ACP-ASIM calls for candidates to push for universal coverage
While the College applauds Vice President Al Gore's call in early September to provide health insurance for American children, it is urging all presidential candidates to call for universal coverage.
According to a statement from ACP-ASIM President Whitney W. Addington, FACP, the College views the vice president's proposals to help low-income individuals obtain health coverage as a step in the right direction. Those proposals include giving tax credits to purchase health insurance, as well as the expansion of Medicaid and the federal Children's Health Insurance Program. "But more must be done to provide coverage to every American," Dr. Addington said in his statement.
As part of its Decision 2000 campaign, ACP-ASIM is calling for all presidential and congressional candidates to pledge their support for universal coverage. This summer, the Board of Regents agreed to spend nearly a million dollars on the campaign to make access to health care a key issue in the upcoming presidential and congressional campaigns. The College plans to hold press events in key primary and caucus states, conduct polls and studies on the issues, and place ads in publications read by national opinion leaders.
In February, the College released a plan that proposed providing coverage for all Americans with incomes up to 150% of the federal poverty level as a first step in achieving universal coverage.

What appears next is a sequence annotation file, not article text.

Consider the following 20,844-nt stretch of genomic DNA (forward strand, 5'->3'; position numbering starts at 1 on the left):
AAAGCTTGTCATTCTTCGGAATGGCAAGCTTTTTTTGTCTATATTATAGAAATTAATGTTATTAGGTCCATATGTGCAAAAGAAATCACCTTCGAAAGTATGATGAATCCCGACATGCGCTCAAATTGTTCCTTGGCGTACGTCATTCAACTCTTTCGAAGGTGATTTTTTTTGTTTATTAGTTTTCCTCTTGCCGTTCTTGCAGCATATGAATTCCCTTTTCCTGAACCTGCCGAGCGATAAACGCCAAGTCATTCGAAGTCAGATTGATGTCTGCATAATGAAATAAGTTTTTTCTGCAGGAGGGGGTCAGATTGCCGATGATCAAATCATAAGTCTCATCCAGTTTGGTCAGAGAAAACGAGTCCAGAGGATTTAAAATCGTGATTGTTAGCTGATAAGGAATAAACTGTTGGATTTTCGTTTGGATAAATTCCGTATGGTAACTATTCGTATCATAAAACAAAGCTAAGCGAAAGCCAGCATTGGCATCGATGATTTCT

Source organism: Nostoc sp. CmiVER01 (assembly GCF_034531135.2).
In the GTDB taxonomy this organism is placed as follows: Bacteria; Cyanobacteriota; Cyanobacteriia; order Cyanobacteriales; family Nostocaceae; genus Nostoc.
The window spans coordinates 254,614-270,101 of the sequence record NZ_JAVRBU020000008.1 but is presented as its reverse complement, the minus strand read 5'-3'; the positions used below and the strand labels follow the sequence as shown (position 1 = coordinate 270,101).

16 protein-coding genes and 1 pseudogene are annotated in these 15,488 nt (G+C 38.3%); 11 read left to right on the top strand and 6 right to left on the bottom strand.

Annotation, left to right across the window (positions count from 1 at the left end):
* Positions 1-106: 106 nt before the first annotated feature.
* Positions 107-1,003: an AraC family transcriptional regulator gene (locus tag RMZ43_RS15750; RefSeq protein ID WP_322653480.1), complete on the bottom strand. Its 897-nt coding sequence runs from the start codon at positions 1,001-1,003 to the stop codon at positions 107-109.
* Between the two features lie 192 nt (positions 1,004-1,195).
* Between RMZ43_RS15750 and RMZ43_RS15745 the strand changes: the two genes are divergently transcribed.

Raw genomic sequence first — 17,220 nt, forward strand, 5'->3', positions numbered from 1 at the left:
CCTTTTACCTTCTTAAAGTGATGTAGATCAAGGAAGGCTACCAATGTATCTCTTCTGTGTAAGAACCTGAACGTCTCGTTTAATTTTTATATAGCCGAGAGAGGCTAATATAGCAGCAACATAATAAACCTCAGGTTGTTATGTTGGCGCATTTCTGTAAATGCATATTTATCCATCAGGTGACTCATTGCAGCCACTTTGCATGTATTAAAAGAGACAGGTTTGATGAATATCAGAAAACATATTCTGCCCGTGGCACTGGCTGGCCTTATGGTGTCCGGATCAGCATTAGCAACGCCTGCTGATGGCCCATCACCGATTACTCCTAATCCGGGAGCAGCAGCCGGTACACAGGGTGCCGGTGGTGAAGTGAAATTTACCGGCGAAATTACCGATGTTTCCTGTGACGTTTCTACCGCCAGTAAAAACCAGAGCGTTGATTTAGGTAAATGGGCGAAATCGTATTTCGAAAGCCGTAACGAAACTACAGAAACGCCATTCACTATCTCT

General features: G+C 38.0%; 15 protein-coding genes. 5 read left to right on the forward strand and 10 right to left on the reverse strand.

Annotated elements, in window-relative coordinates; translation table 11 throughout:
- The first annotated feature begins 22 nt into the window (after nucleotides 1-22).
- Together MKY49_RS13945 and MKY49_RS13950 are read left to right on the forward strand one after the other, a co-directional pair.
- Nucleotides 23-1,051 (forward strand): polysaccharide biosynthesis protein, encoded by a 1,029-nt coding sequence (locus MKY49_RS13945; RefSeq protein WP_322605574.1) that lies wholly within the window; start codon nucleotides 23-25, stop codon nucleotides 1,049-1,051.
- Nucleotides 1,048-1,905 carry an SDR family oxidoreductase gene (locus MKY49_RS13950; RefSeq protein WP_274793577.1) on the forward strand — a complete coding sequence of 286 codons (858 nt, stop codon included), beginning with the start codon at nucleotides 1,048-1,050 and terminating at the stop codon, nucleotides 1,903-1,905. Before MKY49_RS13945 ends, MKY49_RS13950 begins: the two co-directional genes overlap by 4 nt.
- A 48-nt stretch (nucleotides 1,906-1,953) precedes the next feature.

Changes urged in Medicare target growth rate formula
ACP-ASIM co-signed a Sept. 9 letter with the AMA and more than three dozen other medical organizations asking Congress to consider improvements in Medicare's Sustainable Growth Rate (SGR) System as it reviews refinements to Medicare reforms included in the Balanced Budget Act of 1997.
The SGR establishes a target for how much Medicare should spend on physician services each year. To make sure that Medicare spends that amount, the SGR raises or lowers payments to physicians based on actual spending.
The letter pointed out that physicians are the only group subject to this target, despite the fact that physician services have grown more slowly than other Medicare benefits. Between 1991 and 1997, physician payments fell behind the costs of running a practice by 10%.
The Medicare Payment Advisory Commission recommended improvements to the SGR in its March 1999 report to Congress. The letter said that without changes, the disparity "between Medicare's rates and physicians' practice costs will become much wider, making it difficult for physicians to cover the costs of advances in technology and state-of-the-art medical care for their patients."
Compiled by Janice Simmons, a Washington, D.C., writer specializing in health care.
Policy advisory group seeks survey volunteers
ACP-ASIM's Internal Medicine Policy Advisory Group (IMPAG), which advises the College on payment, coding and reimbursement issues, needs volunteers for its fall survey.
IMPAG volunteers are asked to complete surveys about their work and practice expenses. This information informs ACP-ASIM's efforts to influence Medicare payment and coding policies.
IMPAG is looking for internists from a variety of locations, types of practice and subspecialties to make sure that the survey results are representative of the specialty.
Surveys will be sent to participants via either mail or fax. To participate in this fall's IMPAG survey, contact Kate Coons at 800-338-2746, ext. 4560; send a fax to 202-835-0441; or send an e-mail to email@example.com.
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